When despair for the world grows in me
and I wake in the night at the least sound
in fear of what my life and my children’s lives may be,
I go and lie down where the wood drake
rests in his beauty on the water, and the great heron feeds.
I come into the peace of wild things
who do not tax their lives with forethought
of grief. I come into the presence of still water.
And I feel above me the day-blind stars
waiting with their light. For a time
I rest in the grace of the world, and am free.

"The Peace of Wild Things" by Wendell Berry, from The Selected Poems of Wendell Berry, © Copyright 1998.

Tuesday, May 19, 2015

Tuesday Tomes - The Road to Character

As I posted last week, I'm currently reading David Brooks' new book, The Road to Character. I'm planning to use this book as a selection for a reading group in September. What follows is an excerpt from Chapter 1 - "The Shift."

...The self--effacing person is soothing and gracious, while the self--promoting person is fragile and jarring. Humility is freedom from the need to prove you are superior all the time, but egotism is a ravenous hunger in a small space—-self--concerned, competitive, and distinction--hungry. Humility is infused with lovely emotions like admiration, companionship, and gratitude. “Thankfulness,” the Archbishop of Canterbury, Michael Ramsey, said, “is a soil in which pride does not easily grow.”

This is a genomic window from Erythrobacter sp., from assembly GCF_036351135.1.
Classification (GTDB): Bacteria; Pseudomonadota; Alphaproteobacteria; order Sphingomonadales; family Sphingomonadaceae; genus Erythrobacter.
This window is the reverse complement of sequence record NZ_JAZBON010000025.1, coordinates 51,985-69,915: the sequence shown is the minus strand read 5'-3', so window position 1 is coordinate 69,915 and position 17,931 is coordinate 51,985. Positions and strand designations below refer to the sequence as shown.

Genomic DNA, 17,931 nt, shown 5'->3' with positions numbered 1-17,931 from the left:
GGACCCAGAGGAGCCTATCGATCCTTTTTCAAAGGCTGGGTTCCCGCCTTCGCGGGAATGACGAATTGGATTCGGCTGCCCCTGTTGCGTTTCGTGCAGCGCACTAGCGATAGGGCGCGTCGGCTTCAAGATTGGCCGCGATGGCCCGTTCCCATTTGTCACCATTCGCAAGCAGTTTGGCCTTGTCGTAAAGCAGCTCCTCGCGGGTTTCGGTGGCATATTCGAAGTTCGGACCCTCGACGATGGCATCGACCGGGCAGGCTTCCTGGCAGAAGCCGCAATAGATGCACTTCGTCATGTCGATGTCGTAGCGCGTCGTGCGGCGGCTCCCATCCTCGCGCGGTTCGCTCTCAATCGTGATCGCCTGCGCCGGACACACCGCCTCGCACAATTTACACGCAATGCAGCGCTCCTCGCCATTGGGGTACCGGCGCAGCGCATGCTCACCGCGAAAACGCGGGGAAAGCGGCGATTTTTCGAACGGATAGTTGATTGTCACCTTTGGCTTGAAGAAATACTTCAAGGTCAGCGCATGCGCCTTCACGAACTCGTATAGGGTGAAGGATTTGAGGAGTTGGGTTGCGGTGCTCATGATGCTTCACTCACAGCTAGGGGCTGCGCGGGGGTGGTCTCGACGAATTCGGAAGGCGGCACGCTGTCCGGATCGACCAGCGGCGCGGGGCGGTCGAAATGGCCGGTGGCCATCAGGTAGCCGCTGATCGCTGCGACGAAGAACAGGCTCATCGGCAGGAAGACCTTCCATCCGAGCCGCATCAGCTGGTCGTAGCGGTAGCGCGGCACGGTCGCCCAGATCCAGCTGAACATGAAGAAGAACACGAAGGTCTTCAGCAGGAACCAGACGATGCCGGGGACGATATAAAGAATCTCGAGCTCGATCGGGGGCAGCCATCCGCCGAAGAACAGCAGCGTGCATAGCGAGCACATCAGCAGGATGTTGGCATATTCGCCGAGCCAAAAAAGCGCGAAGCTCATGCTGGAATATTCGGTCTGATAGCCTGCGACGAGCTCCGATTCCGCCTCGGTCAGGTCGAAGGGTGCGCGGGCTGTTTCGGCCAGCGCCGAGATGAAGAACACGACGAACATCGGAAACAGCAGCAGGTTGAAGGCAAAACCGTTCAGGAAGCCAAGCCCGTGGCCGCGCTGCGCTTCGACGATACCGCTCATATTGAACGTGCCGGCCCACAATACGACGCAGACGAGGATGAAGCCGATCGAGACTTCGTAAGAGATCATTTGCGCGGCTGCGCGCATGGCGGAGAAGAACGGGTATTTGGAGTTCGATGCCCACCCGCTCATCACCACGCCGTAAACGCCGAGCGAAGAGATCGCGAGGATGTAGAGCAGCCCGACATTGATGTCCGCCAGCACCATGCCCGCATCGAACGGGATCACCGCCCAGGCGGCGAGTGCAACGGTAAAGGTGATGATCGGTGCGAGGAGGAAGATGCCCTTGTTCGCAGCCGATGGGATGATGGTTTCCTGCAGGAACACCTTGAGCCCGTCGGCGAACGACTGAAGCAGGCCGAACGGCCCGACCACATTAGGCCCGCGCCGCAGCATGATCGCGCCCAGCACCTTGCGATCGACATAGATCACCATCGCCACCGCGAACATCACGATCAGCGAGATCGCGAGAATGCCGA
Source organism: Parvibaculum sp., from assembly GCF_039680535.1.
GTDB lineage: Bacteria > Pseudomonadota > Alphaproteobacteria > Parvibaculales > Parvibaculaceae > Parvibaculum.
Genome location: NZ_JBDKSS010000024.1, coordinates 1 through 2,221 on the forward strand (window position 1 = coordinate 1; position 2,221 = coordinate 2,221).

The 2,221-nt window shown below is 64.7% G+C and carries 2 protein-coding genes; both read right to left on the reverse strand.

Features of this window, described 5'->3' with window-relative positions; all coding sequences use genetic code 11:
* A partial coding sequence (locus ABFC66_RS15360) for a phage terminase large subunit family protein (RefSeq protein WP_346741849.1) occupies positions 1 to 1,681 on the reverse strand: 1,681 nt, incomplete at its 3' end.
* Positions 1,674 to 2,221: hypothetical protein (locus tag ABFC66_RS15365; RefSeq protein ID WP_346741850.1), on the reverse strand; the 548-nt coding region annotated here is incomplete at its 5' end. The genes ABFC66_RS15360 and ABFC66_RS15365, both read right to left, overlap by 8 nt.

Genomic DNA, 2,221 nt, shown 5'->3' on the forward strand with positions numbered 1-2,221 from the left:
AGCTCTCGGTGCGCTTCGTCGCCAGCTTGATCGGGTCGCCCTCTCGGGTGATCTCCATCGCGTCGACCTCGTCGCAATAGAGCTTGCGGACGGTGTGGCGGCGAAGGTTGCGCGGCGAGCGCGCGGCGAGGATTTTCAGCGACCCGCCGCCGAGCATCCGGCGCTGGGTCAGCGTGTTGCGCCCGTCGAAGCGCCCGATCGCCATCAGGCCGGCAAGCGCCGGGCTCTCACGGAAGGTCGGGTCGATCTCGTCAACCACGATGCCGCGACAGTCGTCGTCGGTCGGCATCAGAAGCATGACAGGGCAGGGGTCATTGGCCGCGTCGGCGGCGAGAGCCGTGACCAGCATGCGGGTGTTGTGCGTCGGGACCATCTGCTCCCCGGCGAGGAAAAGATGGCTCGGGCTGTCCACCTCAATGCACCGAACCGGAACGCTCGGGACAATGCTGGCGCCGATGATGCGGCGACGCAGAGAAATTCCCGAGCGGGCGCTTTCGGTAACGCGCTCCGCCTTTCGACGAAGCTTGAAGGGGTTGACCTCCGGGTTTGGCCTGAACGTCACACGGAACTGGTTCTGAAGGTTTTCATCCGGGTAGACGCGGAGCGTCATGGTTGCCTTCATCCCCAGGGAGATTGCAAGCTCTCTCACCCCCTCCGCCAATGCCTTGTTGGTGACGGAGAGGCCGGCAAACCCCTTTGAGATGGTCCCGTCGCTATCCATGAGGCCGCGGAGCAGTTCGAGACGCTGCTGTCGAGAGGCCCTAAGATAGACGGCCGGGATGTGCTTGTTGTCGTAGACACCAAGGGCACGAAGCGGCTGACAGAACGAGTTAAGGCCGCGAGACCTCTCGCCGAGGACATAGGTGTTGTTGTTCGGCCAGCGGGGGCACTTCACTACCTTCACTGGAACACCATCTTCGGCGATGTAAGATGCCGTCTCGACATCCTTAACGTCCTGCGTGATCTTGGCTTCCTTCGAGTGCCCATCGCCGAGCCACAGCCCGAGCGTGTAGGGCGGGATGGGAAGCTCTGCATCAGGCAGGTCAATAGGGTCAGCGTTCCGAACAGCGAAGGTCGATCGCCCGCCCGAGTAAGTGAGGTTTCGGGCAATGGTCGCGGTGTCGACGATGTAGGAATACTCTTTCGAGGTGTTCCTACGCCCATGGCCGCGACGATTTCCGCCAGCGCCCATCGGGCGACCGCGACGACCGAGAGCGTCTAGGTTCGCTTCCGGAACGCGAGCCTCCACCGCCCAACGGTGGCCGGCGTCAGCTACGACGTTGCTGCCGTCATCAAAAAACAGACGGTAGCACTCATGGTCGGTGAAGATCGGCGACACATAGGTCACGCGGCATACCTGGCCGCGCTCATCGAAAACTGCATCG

There is something intellectually impressive about that sort of humility, too. We have, the psychologist Daniel Kahneman writes, an “almost unlimited ability to ignore our ignorance." Humility is the awareness that there’s a lot you don’t know and that a lot of what you think you know is distorted or wrong.

This is the way humility leads to wisdom. Montaigne once wrote, “We can be knowledgeable with other men’s knowledge, but we can’t be wise with other men’s wisdom.” That’s because wisdom isn’t a body of information. It’s the moral quality of knowing what you don’t know and figuring out a way to handle your ignorance, uncertainty, and limitation.